|Webcasting Now and Tomorrow: Paul Maloney Sounds Off|
|Comments from the Editor of the "Radio And Internet Newsletter"|
Paul: I think Internet radio is the antidote for the limitations of traditional broadcasting. The lowest common denominator method of programming, the stale formats, and even the technical limitations will eventually all be trumped by a vibrant Internet radio industry. Certainly, Net radio has a long way to go to overcome broadcasting's advantages (portability, localism, etc.). But these developments will come, and Net radio will -- someday -- become the dominant medium.
Broadcasters themselves can (and do) use the advantages of streaming too. A broadcaster of a particular musical format can have Internet "side" channels streaming formats complimentary to the main station's, holiday music, or the music of artists that are coming to town for live shows.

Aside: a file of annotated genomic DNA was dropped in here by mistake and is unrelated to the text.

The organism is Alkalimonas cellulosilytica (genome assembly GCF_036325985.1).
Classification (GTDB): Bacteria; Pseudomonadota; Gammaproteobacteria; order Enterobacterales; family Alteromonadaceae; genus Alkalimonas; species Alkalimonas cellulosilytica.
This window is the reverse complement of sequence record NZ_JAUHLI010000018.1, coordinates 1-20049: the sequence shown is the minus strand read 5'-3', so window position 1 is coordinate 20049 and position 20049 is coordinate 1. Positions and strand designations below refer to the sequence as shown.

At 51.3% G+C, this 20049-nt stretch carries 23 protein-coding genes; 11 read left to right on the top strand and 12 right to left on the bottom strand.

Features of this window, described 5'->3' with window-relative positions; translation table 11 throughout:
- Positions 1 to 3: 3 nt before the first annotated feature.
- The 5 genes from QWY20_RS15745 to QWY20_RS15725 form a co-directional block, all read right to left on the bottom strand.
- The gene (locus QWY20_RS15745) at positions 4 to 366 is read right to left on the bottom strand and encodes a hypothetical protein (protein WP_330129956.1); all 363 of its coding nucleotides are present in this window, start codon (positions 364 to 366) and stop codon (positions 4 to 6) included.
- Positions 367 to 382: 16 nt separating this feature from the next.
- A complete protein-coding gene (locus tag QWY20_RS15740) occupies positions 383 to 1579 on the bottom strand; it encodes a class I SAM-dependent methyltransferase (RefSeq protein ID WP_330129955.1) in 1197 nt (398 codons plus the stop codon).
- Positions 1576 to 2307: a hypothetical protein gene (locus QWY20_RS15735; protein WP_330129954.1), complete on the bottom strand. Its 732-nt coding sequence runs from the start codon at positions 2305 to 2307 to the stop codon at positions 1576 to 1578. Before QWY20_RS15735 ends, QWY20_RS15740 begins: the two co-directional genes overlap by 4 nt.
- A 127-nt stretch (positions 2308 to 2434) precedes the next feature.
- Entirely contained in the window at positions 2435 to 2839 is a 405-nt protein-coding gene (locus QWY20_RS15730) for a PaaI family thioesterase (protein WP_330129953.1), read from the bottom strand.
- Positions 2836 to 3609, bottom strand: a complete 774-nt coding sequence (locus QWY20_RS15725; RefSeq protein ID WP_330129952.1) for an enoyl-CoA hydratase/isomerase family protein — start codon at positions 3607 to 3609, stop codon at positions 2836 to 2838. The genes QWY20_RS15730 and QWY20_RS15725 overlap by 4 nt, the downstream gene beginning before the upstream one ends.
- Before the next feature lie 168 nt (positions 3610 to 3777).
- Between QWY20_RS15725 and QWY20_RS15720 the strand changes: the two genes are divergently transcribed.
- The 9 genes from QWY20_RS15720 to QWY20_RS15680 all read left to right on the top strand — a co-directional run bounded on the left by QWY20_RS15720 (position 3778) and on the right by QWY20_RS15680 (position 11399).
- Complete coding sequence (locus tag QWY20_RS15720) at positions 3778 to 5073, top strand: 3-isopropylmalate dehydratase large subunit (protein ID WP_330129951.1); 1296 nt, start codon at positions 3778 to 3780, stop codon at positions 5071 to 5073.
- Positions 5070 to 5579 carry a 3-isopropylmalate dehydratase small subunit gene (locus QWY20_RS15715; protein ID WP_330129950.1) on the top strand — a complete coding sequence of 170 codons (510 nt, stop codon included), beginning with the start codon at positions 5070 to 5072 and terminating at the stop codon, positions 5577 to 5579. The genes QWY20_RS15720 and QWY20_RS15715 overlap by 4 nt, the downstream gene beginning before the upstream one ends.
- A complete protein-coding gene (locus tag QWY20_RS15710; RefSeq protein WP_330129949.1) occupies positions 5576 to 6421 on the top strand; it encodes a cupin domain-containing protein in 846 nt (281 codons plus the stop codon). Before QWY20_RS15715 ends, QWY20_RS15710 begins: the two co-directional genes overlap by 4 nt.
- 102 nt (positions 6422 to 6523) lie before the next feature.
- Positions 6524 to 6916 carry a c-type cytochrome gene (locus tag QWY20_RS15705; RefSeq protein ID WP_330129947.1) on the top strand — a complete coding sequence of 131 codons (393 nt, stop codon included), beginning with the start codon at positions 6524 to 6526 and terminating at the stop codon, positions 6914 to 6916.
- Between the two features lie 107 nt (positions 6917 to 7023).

I think any Internet radio that uses the ability of interactivity (the ability for the listener to affect what they hear) is pretty novel. It makes the experience more engaging for the listener. And we'll see lots more innovation in this area I'm sure.
Corey: Are there any listening "gems" you can toss us? Are there some extraordinary streams available not everyone knows about? What's your favorite streaming directory and why?
Paul: Wow..there's TONS out there...you can find nearly anything you like. Unfortunately, lots of them are shutting down in the face of impending copyright royalty fees. What fascinates me personally are the foreign broadcasters -- radio like I've never heard it. Among my favorite Internet-only stations are Radio Paradise, RadioIO, Beethoven.com, 3WK, Digitally Imported, and a couple hobbyists on Live 365 and Shoutcast. Among US broadcasters, it's 91X (WOXY) and KCRW/Los Angeles. Finally, Listen.com's Rhapsody service has a few really nice stations on it.
- Corey Deitz